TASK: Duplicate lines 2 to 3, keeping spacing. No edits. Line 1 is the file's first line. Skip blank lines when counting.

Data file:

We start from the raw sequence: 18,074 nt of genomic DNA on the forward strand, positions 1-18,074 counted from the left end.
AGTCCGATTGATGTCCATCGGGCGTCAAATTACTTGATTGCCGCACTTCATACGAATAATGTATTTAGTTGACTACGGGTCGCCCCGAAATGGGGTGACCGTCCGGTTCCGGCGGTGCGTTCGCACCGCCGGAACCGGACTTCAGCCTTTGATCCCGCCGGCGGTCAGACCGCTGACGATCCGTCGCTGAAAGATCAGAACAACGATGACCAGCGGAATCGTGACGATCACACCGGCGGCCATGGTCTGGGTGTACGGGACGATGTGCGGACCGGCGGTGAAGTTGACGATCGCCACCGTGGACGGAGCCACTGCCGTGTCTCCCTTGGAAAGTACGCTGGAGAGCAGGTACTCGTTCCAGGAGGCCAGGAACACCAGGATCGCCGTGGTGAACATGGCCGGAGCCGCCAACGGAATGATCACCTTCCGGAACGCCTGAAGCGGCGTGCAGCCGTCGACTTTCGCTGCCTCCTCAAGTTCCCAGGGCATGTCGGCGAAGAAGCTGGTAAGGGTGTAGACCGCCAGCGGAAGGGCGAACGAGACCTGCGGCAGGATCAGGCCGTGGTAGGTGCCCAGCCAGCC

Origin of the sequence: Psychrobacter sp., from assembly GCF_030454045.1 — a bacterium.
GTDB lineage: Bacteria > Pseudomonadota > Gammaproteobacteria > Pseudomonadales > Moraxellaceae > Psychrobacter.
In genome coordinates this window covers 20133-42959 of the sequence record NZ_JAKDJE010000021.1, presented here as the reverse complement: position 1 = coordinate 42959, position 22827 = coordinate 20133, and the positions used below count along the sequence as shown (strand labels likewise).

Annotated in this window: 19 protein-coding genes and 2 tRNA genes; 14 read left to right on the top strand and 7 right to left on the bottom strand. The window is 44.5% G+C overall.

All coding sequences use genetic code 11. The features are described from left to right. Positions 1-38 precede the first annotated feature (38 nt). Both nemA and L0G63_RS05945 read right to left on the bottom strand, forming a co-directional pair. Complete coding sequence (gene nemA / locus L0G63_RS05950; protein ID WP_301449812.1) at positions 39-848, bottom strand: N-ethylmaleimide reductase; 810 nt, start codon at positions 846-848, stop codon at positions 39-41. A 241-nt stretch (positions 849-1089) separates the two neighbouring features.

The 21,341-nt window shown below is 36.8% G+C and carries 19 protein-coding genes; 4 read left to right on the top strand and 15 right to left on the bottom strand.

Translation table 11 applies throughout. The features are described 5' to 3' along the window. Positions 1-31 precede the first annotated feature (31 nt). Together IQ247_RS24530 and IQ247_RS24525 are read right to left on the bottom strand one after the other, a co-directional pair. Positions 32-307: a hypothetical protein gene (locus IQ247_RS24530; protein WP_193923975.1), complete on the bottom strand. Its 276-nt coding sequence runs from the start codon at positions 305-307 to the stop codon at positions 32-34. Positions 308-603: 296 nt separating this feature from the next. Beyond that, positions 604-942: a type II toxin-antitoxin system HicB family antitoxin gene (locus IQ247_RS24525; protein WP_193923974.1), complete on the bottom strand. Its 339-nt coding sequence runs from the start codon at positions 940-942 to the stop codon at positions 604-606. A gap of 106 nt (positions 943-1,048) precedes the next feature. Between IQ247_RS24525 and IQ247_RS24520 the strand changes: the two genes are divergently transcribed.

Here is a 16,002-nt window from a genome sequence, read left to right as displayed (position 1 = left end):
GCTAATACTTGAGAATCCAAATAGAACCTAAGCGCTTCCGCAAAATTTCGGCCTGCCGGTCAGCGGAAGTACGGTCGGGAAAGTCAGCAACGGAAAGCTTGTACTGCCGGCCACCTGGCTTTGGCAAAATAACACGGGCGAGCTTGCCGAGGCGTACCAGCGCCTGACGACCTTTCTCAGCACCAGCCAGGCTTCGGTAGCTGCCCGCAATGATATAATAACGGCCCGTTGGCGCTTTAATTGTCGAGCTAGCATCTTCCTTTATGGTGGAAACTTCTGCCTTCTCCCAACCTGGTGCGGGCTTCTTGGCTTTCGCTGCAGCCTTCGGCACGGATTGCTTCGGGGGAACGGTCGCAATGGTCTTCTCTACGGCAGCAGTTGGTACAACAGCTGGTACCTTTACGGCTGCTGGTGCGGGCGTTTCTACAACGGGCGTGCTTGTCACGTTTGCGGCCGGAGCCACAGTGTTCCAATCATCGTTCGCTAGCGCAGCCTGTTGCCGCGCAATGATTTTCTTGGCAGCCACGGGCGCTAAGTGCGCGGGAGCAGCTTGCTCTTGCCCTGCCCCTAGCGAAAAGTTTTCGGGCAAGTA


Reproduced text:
AGTCCGATTGATGTCCATCGGGCGTCAAATTACTTGATTGCCGCACTTCATACGAATAATGTATTTAGTTGACTACGGGTCGCCCCGAAATGGGGTGACCGTCCGGTTCCGGCGGTGCGTTCGCACCGCCGGAACCGGACTTCAGCCTTTGATCCCGCCGGCGGTCAGACCGCTGACGATCCGTCGCTGAAAGATCAGAACAACGATGACCAGCGGAATCGTGACGATCACACCGGCGGCCATGGTCTGGGTGTACGGGACGATGTGCGGACCGGCGGTGAAGTTGACGATCGCCACCGTGGACGGAGCCACTGCCGTGTCTCCCTTGGAAAGTACGCTGGAGAGCAGGTACTCGTTCCAGGAGGCCAGGAACACCAGGATCGCCGTGGTGAACATGGCCGGAGCCGCCAACGGAATGATCACCTTCCGGAACGCCTGAAGCGGCGTGCAGCCGTCGACTTTCGCTGCCTCCTCAAGTTCCCAGGGCATGTCGGCGAAGAAGCTGGTAAGGGTGTAGACCGCCAGCGGAAGGGCGAACGAGACCTGCGGCAGGATCAGGCCGTGGTAGGTGCCCAGCCAGCC

Origin of the sequence: Psychrobacter sp., from assembly GCF_030454045.1 — a bacterium.